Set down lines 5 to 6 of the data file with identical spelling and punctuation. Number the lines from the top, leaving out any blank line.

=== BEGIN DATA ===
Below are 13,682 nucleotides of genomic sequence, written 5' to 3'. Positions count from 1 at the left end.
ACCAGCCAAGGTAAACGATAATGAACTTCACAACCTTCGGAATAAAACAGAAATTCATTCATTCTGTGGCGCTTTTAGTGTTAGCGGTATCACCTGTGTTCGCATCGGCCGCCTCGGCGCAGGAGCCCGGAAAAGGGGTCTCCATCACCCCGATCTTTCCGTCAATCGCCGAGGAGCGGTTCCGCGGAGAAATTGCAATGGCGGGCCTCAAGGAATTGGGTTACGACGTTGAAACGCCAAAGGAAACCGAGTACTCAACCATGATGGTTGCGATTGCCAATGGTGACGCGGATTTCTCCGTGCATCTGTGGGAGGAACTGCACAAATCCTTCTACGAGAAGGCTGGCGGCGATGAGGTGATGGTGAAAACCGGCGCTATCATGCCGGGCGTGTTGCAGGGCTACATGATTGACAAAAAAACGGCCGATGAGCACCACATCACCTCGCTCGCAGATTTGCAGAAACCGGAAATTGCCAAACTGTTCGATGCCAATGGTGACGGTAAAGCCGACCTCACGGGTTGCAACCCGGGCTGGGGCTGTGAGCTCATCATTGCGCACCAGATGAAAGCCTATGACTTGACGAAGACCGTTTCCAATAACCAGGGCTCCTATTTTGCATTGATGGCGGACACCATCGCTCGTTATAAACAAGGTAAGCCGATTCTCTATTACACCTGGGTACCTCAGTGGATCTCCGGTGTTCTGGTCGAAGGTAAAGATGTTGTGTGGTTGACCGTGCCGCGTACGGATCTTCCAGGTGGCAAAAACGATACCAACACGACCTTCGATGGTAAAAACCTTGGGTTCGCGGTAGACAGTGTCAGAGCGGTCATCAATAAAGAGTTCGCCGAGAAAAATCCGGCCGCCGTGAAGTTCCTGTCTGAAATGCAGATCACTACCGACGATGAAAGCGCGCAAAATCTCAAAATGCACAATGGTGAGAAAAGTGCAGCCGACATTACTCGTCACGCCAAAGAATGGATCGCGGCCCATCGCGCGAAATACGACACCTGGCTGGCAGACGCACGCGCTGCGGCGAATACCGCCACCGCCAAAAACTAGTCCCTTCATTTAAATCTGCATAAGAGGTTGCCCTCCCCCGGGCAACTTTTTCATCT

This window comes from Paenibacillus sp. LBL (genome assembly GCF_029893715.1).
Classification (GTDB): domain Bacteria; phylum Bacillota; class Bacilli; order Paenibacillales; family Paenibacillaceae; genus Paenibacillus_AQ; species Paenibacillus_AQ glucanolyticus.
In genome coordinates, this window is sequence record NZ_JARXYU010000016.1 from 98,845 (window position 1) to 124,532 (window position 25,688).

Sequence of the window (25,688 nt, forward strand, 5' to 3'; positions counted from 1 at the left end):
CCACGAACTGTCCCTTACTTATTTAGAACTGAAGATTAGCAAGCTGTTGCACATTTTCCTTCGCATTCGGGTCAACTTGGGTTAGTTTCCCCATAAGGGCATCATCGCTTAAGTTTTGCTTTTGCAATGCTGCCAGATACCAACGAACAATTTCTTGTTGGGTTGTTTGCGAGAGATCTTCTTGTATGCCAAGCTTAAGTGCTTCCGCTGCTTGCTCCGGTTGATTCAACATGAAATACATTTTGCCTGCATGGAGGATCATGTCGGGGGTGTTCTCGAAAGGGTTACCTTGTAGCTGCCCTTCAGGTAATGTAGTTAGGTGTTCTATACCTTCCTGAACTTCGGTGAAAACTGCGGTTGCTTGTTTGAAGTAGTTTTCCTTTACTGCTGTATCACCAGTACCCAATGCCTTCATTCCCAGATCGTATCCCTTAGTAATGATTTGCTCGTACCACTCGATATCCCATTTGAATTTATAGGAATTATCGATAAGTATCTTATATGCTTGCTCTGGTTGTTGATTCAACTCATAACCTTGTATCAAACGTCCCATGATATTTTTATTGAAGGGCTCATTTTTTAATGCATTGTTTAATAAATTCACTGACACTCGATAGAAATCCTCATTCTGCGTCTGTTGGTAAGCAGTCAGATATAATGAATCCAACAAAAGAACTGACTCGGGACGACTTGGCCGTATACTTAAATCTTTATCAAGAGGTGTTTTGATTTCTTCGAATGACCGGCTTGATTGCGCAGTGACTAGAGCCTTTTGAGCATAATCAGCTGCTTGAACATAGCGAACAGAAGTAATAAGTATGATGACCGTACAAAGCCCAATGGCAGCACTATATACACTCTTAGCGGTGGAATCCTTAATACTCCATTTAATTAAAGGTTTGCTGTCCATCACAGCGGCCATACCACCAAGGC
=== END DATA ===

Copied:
In genome coordinates, this window is sequence record NZ_JARXYU010000016.1 from 98,845 (window position 1) to 124,532 (window position 25,688).

Sequence of the window (25,688 nt, forward strand, 5' to 3'; positions counted from 1 at the left end):